The one acts were chosen by director Joanna McLarnan ’17. McLarnan applied last spring for the Spring Haugen directing position, a slot reserved for a senior theater major to put on a show of their choice as part of the theater department’s annual season.

McLarnan first read “Krapp’s Last Tape” as a fifth grader and said it surprised her, showing her that “this is what theater could be.” When it came to choosing another show to pair with it, “Rockaby” seemed to fit.

“The pieces put together feel like they have this really nice arc to them. Even though they don’t tell the same story, they seem to flow together to me,” McLarnan said.

The connection between the two shows is clear thematically as the audience observes these fleshed out characters struggling to understand themselves and coming to terms with their own mortality.

The production begins with Krapp, a “strange and misanthropic” old man, according to McLarnan, who we come to love throughout the course of the show.

“When you spend an hour with that person and you’re just watching them live their life, you kind of have to feel something for them,” McLarnan said.

Then, we are introduced to the old woman in “Rockaby” and we watch her accept her own isolation and mortality as her own voice rocks her to stillness.

Stephen Oberhardt ’19 takes on the role of Krapp and was challenged by the idea of trying to capture an audience’s attention with almost no action onstage.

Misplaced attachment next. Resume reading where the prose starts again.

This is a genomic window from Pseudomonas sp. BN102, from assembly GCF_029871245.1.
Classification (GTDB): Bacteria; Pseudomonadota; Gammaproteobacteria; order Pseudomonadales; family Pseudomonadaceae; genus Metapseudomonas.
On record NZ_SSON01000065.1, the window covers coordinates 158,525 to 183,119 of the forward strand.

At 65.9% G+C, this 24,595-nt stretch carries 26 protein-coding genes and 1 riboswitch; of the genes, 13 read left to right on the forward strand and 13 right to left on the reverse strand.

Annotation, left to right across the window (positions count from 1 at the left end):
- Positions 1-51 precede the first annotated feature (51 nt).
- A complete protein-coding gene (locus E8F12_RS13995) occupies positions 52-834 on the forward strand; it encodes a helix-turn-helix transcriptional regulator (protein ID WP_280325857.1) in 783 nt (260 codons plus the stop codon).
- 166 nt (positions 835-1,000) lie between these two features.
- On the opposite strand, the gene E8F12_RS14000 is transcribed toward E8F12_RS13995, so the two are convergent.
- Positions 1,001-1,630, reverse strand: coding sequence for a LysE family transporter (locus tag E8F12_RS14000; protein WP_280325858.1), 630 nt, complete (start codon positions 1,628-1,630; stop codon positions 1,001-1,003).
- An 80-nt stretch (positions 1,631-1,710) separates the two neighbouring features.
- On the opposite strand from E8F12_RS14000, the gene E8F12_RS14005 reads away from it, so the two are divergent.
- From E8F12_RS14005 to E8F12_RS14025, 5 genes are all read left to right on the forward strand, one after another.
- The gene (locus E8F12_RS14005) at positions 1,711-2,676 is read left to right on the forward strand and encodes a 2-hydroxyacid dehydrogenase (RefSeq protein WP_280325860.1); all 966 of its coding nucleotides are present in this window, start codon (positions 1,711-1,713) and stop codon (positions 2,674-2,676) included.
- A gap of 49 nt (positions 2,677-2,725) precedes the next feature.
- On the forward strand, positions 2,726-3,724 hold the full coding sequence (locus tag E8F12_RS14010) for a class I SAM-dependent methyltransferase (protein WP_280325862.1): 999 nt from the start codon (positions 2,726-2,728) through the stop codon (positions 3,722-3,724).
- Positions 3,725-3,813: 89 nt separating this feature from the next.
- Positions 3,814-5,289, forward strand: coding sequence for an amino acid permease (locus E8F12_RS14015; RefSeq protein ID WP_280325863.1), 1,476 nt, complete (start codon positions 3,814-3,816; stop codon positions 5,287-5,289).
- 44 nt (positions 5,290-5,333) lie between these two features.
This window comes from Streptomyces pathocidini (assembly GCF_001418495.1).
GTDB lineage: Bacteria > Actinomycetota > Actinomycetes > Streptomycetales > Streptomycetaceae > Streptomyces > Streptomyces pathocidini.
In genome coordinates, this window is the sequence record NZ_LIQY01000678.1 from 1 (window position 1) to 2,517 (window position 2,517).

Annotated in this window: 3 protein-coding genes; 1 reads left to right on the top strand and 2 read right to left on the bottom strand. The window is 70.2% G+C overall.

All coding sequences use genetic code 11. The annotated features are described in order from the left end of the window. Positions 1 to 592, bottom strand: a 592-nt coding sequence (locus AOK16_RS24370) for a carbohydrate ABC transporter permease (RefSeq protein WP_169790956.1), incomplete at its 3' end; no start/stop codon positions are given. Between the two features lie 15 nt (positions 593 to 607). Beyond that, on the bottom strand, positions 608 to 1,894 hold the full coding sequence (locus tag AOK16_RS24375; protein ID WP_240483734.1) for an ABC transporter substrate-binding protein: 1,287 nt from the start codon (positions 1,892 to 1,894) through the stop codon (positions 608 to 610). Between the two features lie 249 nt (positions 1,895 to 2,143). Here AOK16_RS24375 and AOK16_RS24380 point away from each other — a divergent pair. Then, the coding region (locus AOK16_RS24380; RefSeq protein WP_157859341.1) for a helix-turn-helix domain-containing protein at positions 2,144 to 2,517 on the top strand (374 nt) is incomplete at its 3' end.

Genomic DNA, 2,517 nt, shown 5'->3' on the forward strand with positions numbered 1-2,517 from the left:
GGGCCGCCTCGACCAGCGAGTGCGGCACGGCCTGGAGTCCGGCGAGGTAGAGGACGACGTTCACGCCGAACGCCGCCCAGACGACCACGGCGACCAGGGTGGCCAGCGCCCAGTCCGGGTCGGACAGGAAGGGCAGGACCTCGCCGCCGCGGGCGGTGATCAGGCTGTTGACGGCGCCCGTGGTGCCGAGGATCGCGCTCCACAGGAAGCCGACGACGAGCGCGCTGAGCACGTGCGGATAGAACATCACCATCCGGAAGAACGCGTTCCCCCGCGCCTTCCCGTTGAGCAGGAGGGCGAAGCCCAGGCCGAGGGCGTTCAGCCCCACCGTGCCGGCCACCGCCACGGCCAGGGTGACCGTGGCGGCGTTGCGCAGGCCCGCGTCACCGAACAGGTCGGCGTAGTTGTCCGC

“Doing nothing onstage, while having no action, and no words for any number of long pauses throughout the play, is something I’m totally unfamiliar with so trying to make that interesting was a nice challenge,” Oberhardt said.

The role of the old woman in “Rockaby” is portrayed by Jacqueline Radke ’18 who was surprised by how much she connected with her character throughout the rehearsal process.

“On a base level she seems emotionless but she really breaks my heart now,” Radke said.

This production will definitely stray from what may be typically expected from a theatrical experience, and McLarnan encourages that.

“I hope that people can put down their preconceptions of what they’re coming to the theater to see and sort of roll with it for an hour and a half,” McLarnan said.

She and her two actors are also excited for the conversations that can come out of these performances. They certainly do not expect audiences to leave with a complete understanding of what they just watched.

“I hope the audience has the experience to think about some things and then leave and not really come to a definitive conclusion,” McLarnan said.

“I’m kind of excited for people to hate it, if they do. I’m excited for people to fall asleep during it or be completely confused by it,” Oberhardt said.

“I hope audiences leave thinking deeply but feeling emotionally secure,” Radke said.

McLarnan wanted to create a “whole experience” where audience members “feel cared for.” This begins with strings of Christmas lights which warmly welcome audiences into the intimate setting of the Ralph Haugen black box theater and continues after each performance with live music and cookies.

“Krapp’s Last Tape” and “Rockaby” open on Thursday, March 9 at 7:30 p.m. and run for one weekend. Tickets are available online or in the box office in the Theater Building and are free for students.